Tha Tribe takes pride in Grammy
LAWRENCE, Kan. - What started out as a group of college students forming a drum group a few years ago has resulted those same college students becoming a part of history.
The group, Tha Tribe had two songs featured on the Grammy-winning "Gathering of Nations" album, which took the very first, Best Native American Album Award.
"It's awesome," member Sam Cook said. "I just think it is a good feeling to be a part of something like that ... It's a good day today."
Cook, Pawnee/Creek, and other members gathered at Haskell Indian Nations University to discuss their part in the historic award the day following their win. None of Tha Tribe had ever dreamed in early days of "experimentation" that the sound they were developing would become so popular.
Tha Tribe is unique. Although they started out as a "school" group, they have evolved into a top-notch and very popular drum group.
"We passed that level where it was no longer just a school activity but it became a part of our lives," Wayne Silas, Menominee/Oneida lead singer, said. "It was no longer just a school activity, but a part of ourselves. We've taken it on a more personal level, it makes it hard for us to be successful and stick together because we come from all four directions."
But somehow the group managed to stick together and be successful. As more and more initiates join the group from across the nation, the challenges of trying to all be in one place at the same time causes problems. But those same engagements are viewed by the singers as a sign they will be together again.
"We all have our families and it's important that we be with them," Silas said. "But this is our family, too, and when we have to be someplace to sing, we know we will be together again and that is important, too."
Since Tha Tribe may or may not have all of its members together at a given event, their sound can range greatly from one pow wow to the next. "Sometimes they want us to 'rock the house' but we can't because somebody is missing," Cook said.
The Gathering of Nations Pow Wow was one of those special occasions when Tha Tribe and all the other singers came together to "rock the house" and incidentally help make history with the first Native American album to win a Grammy.
Although they are still reeling from the shock of being such a part of history, members of Tha Tribe said they could see that more changes will have to be made to include Native American sub-categories.
"Native American music is a broad title to describe this music," Kenneth Corie, Santo Domingo Pueblo/Navajo, said. "There are flutists, solo singers, drummers from across the United States and Canada. To put us all in one category is like 'Pan Indian-ism' or 'All Indians.' But I am very happy about what happened last night. It makes me feel very proud that we were on something as big as the Grammys."
Silas added, "Even within this category we are in 'Powwow Music,' there are four or five different categories within that. There is Southern Style, Southern Contemporary Style, Northern Style, Northern Contemporary Style. There is hand drum singing, round dance singing, 49 singing ... when you look at Native American music, there are tons of different styles. Stomp dancing, flute, religious music ... it's kind of like the first step of getting that out to the public that Native Americans have their own music. We appreciate the fact that they are starting to do that, but it should have been done a long time ago."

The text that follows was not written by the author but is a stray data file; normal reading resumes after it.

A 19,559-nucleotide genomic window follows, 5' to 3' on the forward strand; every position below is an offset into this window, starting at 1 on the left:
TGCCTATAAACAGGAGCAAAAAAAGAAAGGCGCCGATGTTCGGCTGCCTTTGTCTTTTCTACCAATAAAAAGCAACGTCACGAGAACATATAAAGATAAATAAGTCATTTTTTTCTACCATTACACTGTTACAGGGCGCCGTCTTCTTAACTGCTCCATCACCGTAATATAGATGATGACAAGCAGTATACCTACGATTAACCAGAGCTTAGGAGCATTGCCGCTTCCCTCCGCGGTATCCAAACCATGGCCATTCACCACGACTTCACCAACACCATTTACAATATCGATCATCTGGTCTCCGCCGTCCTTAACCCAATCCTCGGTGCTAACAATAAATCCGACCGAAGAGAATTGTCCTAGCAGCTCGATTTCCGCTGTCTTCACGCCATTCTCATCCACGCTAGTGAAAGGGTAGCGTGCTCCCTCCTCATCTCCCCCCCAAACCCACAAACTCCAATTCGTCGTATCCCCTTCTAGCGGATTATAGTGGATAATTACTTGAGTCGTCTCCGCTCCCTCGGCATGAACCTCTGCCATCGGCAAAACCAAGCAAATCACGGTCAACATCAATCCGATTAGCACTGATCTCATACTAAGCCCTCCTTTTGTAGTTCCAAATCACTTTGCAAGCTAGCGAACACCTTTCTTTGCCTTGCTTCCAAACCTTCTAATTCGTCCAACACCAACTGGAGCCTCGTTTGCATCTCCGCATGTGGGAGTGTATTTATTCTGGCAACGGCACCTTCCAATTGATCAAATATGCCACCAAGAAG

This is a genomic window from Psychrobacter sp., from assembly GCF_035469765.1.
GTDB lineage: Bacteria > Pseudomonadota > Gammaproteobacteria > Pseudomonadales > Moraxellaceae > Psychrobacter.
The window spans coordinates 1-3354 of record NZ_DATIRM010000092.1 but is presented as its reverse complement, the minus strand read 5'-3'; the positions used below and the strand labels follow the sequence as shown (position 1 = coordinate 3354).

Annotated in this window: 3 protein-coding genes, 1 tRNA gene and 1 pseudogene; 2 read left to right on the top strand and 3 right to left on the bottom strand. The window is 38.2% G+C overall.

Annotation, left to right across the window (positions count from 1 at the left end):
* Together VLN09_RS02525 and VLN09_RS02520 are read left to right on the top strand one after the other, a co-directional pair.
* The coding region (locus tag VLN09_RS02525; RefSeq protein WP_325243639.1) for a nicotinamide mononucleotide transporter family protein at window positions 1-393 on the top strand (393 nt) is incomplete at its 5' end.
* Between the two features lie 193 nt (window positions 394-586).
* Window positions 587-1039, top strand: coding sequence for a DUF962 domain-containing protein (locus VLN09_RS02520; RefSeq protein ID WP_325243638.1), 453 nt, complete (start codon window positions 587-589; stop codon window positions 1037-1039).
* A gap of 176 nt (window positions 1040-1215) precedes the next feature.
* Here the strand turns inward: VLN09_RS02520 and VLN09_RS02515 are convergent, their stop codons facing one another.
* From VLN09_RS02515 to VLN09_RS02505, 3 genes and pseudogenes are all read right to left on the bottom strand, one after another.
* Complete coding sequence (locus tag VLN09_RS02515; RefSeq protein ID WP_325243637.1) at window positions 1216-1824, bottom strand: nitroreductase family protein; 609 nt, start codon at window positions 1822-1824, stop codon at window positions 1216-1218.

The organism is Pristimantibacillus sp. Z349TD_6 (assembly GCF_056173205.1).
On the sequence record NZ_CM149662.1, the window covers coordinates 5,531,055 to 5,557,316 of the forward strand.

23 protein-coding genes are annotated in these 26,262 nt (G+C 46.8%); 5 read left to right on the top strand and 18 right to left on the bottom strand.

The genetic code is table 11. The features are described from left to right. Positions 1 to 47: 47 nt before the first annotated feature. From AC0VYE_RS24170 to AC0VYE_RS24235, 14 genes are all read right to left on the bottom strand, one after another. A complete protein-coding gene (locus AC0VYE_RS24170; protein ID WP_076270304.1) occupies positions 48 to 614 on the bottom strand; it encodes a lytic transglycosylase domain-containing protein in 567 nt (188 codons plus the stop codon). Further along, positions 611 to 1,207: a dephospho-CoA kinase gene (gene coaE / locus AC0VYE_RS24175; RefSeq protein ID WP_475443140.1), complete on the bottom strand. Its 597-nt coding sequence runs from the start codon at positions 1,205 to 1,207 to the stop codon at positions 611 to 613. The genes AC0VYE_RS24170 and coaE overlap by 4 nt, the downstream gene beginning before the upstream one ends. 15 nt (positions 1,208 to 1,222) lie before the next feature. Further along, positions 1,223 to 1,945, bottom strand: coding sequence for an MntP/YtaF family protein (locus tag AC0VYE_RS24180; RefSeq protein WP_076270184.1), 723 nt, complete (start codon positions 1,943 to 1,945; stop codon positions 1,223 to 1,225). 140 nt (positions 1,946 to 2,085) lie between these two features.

Verlin Johnson, Navajo, said, "It's good to be a part of something big, I came into the group at the right time. Especially today it is a different world than back in the days ... ."
"We are finally starting to get recognized," Rusty Diamond, Pawnee/Otoe, said. "And now that we are on the board, maybe next year or the year after people will really find out what this music is about."
Tha Tribe formed in January 1997. Silas recalled its humble beginnings. "A bunch of guys who had sang with other groups were here at school and you know how you come to school and you are lonely and you get homesick and you look for people to talk to. We started talking ... pretty soon it was 'Yeah, I know that song,' and 'Let's get together for a jam.' That was the birth of where we came from. When we started singing, our eyes got real big and we looked at each other and we said, 'Hey, this is really tough sound.'
What made their sound so 'tough' was that the exchange of language and musical styles was unique. As the group became more and more serious, members grew into what they call a family.
"We're more than just a group," Silas said. "We want to keep taking it to the next level and what happened last night (at the Grammys) is like one of the goals we have been trying to reach."
Shannon Ross, Eastern Cherokee, agrees. "We can translate an Oneida song into the Cherokee language and then sing it."
"It's awesome," Silas interjects. "We're all singing a Cherokee song or a Menominee song, but we're all from different places!"
A new album from Tha Tribe is expected to be released within the month. Meanwhile the group is helping another drum group get started at Haskell - Indian Avenue is its name.
"It's kind of like we are cousins," Diamond said. "It's really neat. It's like a rebirth and I try to help them whenever I can. We all do."
"Yeah, but we're the ones going after the Grammy next year!" someone in the room shouts, laughing.
A buzzer sounds. The interview is over; even Grammy winners have to go to class.
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